2019 Tax Time for Allied Travelers: What’s Your Tax Home State and Other Tips
2019 Tax Time for Allied Travelers: Determining Your Tax Home State and Other Tax-Time Tips
By Tiffany Aller
Tax time can be confusing for the average worker and taxpayer, and that goes double for traveling healthcare professionals who may work in multiple states during the course of one tax year. Fortunately, we have a compendium of tax tips for healthcare travelers that you can consult and learn to ensure Uncle Sam gets his due without a single penny more.
Understanding taxes for traveling healthcare professionals
Tax homes and permanent residences and travel reimbursements, oh my. Use these three tips to protect yourself financially while fulfilling your obligations to the IRS.
1. Establish your tax home
The IRS defines a tax home as “the general area where your main place of business or work is located.” This is the base area where you will pay federal, state and local income taxes. Your tax home may or may not be the same as your permanent residence. Traveling workers must not spend more than one year in any place/assignment away from their tax home or they will not be able to accept reimbursements or deduct travel expenses. In general, your tax home is likely the area you return to between travel healthcare assignments.
2. Treat your tax home appropriately
The IRS needs to see that you are still a resident of your declared tax home. To do so, you should not change your driver’s license to any other state where you are assigned. In addition, keep all of your legal and financial interests in the area of your tax home, including bank accounts. To receive your mail while on the road, have it sent to your tax home first and then make arrangements for the post office to temporarily have it sent to your alternate location.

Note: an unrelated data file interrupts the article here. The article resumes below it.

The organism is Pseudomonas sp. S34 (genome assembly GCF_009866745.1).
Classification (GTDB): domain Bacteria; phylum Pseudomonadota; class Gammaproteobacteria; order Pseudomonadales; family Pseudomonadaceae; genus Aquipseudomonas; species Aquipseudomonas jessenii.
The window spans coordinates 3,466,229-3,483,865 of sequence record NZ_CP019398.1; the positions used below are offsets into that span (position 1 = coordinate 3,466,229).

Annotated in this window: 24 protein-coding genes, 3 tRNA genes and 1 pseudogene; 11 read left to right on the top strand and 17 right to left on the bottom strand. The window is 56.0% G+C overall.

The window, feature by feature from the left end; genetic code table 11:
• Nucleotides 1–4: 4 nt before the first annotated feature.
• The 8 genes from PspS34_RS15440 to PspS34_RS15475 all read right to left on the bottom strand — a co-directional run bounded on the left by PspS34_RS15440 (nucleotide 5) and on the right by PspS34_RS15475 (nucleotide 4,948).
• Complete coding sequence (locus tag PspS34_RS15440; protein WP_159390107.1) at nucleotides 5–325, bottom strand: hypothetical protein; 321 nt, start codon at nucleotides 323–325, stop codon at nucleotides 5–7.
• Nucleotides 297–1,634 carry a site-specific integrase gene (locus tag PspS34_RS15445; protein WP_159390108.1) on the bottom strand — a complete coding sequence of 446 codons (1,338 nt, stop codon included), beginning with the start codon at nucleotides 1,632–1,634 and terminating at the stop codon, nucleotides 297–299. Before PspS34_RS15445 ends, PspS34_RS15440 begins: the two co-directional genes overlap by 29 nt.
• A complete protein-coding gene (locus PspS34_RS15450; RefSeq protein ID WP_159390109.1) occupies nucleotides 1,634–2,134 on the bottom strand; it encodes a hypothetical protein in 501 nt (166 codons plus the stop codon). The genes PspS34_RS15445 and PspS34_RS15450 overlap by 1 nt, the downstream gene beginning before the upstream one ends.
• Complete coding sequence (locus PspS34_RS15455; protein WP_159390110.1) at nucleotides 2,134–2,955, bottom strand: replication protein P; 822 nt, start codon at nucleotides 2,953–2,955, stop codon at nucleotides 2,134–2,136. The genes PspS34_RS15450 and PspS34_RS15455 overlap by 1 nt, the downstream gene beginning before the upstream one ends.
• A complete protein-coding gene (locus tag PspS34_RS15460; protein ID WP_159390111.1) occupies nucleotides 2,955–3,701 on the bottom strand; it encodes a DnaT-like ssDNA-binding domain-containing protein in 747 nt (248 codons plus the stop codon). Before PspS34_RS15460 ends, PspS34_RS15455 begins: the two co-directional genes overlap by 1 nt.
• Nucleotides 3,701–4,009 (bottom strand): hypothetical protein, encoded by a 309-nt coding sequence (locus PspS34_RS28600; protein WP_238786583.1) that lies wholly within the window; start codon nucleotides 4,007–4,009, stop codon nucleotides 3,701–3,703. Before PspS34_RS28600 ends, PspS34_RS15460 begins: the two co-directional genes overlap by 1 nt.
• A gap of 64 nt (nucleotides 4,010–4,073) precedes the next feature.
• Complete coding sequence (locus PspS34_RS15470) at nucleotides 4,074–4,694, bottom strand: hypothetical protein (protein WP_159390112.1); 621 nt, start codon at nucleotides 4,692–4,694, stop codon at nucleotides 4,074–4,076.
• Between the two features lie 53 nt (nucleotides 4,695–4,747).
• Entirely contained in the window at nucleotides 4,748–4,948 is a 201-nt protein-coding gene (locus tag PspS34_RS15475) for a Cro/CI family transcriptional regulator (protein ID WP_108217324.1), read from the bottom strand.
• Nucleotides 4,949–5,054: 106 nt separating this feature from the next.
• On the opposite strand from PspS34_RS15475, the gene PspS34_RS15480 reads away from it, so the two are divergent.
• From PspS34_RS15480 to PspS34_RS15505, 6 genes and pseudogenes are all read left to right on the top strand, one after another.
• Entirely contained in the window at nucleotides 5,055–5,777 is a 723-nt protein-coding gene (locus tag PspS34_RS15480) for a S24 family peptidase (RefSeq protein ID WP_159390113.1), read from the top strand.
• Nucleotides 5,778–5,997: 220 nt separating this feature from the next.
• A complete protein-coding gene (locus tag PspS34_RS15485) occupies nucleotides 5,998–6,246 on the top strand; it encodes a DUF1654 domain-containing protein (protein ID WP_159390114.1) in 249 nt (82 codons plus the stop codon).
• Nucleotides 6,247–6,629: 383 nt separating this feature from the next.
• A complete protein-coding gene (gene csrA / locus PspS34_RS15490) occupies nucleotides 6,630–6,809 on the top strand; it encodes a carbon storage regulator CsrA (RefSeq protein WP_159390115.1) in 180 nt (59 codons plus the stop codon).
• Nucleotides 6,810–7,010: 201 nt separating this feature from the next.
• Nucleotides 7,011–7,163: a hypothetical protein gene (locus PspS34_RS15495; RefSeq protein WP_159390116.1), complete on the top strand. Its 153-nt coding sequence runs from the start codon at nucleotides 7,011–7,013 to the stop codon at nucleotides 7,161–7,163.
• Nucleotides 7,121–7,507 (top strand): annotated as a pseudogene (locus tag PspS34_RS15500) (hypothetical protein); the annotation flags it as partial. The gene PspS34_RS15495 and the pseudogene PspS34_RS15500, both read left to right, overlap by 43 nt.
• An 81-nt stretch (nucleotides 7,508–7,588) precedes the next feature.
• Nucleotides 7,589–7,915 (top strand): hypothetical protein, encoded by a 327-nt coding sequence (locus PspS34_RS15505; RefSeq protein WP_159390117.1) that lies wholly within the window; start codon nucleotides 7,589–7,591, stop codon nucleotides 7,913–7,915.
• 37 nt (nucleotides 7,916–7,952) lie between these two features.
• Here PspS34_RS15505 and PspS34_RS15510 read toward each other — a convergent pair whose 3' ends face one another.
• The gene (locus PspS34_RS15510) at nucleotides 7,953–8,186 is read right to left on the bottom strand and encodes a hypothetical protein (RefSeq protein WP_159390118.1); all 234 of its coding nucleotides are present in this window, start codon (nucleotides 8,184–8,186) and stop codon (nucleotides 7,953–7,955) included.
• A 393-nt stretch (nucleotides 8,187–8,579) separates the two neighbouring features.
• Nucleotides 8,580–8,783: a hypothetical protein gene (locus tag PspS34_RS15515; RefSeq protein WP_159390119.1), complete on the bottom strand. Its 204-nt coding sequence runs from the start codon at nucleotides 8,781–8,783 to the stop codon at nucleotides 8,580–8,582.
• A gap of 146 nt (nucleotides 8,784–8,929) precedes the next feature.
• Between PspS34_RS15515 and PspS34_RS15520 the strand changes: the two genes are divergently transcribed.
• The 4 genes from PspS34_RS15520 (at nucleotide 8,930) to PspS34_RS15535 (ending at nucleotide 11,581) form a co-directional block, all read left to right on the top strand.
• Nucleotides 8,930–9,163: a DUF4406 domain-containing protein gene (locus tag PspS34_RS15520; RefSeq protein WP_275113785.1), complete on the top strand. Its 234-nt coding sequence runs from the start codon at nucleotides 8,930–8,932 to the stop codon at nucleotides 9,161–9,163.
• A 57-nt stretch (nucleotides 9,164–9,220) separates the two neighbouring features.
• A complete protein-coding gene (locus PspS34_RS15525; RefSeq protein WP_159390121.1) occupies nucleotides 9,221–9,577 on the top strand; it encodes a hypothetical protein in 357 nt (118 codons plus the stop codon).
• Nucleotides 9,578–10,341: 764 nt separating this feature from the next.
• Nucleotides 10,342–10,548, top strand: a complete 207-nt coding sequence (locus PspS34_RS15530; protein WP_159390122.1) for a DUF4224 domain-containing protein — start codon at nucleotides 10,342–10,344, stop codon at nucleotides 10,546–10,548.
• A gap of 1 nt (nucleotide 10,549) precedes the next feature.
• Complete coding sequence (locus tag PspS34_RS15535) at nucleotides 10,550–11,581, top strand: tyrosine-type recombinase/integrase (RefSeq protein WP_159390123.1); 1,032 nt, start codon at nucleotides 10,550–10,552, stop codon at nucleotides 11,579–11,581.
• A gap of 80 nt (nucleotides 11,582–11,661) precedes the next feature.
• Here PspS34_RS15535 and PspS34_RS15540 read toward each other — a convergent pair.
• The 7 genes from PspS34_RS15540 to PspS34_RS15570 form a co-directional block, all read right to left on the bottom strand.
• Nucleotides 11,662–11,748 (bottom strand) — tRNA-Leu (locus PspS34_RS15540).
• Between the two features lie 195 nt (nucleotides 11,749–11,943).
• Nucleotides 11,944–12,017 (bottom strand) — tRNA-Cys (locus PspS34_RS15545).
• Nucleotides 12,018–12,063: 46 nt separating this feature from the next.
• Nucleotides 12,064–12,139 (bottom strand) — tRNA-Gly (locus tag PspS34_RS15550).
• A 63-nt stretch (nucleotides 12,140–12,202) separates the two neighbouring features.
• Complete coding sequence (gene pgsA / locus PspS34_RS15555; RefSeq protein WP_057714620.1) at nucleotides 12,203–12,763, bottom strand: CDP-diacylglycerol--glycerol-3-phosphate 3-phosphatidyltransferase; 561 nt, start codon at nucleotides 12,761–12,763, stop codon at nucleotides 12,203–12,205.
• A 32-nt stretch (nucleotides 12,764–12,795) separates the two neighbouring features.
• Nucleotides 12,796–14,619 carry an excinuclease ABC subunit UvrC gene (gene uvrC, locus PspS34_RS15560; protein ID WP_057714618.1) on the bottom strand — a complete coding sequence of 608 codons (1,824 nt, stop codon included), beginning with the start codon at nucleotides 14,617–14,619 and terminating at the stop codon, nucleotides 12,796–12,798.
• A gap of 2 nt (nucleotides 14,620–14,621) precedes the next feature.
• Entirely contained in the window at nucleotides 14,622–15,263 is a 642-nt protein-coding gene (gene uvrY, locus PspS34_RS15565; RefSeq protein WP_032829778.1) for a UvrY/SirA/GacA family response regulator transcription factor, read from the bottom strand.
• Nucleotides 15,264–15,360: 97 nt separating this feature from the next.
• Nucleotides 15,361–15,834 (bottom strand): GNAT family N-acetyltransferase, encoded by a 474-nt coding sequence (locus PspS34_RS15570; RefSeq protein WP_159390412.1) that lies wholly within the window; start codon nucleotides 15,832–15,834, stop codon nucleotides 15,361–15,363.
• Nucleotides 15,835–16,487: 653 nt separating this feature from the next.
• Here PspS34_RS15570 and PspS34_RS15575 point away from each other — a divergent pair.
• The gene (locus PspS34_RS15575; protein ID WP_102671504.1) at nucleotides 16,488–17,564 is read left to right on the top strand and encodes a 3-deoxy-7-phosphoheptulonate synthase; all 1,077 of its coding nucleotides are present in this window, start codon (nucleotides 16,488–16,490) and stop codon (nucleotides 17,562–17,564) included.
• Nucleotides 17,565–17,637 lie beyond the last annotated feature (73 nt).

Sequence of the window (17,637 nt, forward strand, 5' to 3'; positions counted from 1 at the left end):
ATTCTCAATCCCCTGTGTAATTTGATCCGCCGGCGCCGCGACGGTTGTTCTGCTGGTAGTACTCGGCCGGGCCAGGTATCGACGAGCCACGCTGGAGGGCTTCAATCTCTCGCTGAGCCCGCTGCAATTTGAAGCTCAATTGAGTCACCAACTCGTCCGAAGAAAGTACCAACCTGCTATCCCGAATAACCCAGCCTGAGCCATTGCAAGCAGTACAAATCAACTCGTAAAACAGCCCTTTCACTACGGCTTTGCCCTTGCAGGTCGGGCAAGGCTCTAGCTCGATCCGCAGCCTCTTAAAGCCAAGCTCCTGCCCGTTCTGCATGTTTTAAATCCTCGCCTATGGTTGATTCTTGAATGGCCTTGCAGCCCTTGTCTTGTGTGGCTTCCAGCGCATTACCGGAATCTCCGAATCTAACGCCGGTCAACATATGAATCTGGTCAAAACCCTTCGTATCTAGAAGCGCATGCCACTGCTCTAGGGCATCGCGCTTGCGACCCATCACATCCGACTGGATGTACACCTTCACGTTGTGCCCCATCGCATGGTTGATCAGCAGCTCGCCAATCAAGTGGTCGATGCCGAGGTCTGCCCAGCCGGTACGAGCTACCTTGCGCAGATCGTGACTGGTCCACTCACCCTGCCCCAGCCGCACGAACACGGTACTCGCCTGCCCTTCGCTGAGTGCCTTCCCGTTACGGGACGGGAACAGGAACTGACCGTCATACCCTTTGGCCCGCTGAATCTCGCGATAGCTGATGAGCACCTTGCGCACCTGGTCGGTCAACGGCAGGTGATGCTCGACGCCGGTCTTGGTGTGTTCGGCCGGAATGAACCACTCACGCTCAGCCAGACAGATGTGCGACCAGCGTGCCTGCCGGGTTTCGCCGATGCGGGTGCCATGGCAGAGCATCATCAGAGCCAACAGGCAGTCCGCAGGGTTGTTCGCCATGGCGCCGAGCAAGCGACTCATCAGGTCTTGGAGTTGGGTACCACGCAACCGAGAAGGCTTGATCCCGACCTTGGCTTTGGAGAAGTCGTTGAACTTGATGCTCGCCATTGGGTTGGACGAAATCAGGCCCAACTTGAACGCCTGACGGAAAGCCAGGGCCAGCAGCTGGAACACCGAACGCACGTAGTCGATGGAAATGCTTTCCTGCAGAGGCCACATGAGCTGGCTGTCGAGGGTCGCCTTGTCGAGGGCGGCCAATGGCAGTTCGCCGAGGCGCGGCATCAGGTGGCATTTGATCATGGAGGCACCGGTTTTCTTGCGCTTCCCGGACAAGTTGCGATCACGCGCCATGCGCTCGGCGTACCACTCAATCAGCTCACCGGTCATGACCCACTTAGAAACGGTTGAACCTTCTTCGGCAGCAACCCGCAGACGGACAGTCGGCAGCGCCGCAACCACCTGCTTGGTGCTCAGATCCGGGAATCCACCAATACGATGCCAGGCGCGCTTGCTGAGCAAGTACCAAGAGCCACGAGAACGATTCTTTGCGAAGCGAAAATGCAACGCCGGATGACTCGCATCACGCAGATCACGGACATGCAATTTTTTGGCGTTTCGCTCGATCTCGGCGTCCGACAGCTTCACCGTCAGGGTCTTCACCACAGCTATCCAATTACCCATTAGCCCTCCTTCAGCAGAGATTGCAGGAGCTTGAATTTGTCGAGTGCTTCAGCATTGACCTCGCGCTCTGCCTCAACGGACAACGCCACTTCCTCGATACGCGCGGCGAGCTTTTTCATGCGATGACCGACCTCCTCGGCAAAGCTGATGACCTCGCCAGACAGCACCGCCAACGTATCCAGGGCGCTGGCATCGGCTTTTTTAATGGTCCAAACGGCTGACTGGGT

3. Pay taxes in all required jurisdictions
Your primary tax return for both federal and state taxes will be filed from your tax home jurisdiction. You’ll pay taxes from that location on all monies you earned, regardless of having worked in other states. This doesn’t get you off the hook for state taxes in the other areas you worked in, however. You’ll pay taxes to those other states based just on what you earned in that state. To keep track of what you owe and where, consult the apportionment schedule states provide for nonresidents. When you have multiple states in which you earned income, you can itemize your deductions on specific state taxes as a portion of the income you earned there. Meanwhile, back in your tax home state, you can deduct from your overall tax burden the taxes you paid in other states.
Finally, no list of tax tips for healthcare travelers would be complete without advising you to consult tax experts as you complete your 1040 and state forms each year. They can advise you on nontaxable reimbursements you receive through your travel work as well as other deductions you may be eligible for as a traveling provider.